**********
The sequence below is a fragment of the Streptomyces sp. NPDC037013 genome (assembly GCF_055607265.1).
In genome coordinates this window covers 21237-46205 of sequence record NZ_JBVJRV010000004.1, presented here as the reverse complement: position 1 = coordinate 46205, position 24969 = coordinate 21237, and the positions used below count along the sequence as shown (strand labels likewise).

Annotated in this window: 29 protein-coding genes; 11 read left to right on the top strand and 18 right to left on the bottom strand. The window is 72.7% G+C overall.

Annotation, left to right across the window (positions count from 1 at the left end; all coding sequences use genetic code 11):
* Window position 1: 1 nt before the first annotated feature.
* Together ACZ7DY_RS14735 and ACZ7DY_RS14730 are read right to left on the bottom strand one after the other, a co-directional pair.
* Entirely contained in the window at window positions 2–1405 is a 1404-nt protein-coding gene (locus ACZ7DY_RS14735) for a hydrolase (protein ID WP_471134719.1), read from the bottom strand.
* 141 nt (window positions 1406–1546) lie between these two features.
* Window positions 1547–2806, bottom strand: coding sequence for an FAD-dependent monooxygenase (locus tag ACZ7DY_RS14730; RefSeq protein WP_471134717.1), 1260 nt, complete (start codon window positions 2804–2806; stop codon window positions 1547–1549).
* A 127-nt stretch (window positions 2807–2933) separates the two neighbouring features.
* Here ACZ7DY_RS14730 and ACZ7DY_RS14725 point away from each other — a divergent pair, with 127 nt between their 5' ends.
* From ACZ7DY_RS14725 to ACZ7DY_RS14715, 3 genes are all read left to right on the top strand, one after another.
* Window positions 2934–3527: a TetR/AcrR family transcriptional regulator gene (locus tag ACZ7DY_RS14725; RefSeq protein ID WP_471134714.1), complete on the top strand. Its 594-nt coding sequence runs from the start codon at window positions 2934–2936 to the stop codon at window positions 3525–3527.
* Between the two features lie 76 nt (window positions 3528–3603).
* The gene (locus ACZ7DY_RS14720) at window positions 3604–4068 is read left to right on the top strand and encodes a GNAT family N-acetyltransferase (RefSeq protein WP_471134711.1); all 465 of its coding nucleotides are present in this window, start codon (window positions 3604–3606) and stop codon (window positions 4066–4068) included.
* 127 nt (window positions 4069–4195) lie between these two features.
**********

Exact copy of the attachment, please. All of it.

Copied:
The sequence below is a fragment of the Streptomyces sp. NPDC037013 genome (assembly GCF_055607265.1).
In genome coordinates this window covers 21237-46205 of sequence record NZ_JBVJRV010000004.1, presented here as the reverse complement: position 1 = coordinate 46205, position 24969 = coordinate 21237, and the positions used below count along the sequence as shown (strand labels likewise).

Annotated in this window: 29 protein-coding genes; 11 read left to right on the top strand and 18 right to left on the bottom strand. The window is 72.7% G+C overall.

Annotation, left to right across the window (positions count from 1 at the left end; all coding sequences use genetic code 11):
* Window position 1: 1 nt before the first annotated feature.
* Together ACZ7DY_RS14735 and ACZ7DY_RS14730 are read right to left on the bottom strand one after the other, a co-directional pair.
* Entirely contained in the window at window positions 2–1405 is a 1404-nt protein-coding gene (locus ACZ7DY_RS14735) for a hydrolase (protein ID WP_471134719.1), read from the bottom strand.
* 141 nt (window positions 1406–1546) lie between these two features.
* Window positions 1547–2806, bottom strand: coding sequence for an FAD-dependent monooxygenase (locus tag ACZ7DY_RS14730; RefSeq protein WP_471134717.1), 1260 nt, complete (start codon window positions 2804–2806; stop codon window positions 1547–1549).
* A 127-nt stretch (window positions 2807–2933) separates the two neighbouring features.
* Here ACZ7DY_RS14730 and ACZ7DY_RS14725 point away from each other — a divergent pair, with 127 nt between their 5' ends.
* From ACZ7DY_RS14725 to ACZ7DY_RS14715, 3 genes are all read left to right on the top strand, one after another.
* Window positions 2934–3527: a TetR/AcrR family transcriptional regulator gene (locus tag ACZ7DY_RS14725; RefSeq protein ID WP_471134714.1), complete on the top strand. Its 594-nt coding sequence runs from the start codon at window positions 2934–2936 to the stop codon at window positions 3525–3527.
* Between the two features lie 76 nt (window positions 3528–3603).
* The gene (locus ACZ7DY_RS14720) at window positions 3604–4068 is read left to right on the top strand and encodes a GNAT family N-acetyltransferase (RefSeq protein WP_471134711.1); all 465 of its coding nucleotides are present in this window, start codon (window positions 3604–3606) and stop codon (window positions 4066–4068) included.
* 127 nt (window positions 4069–4195) lie between these two features.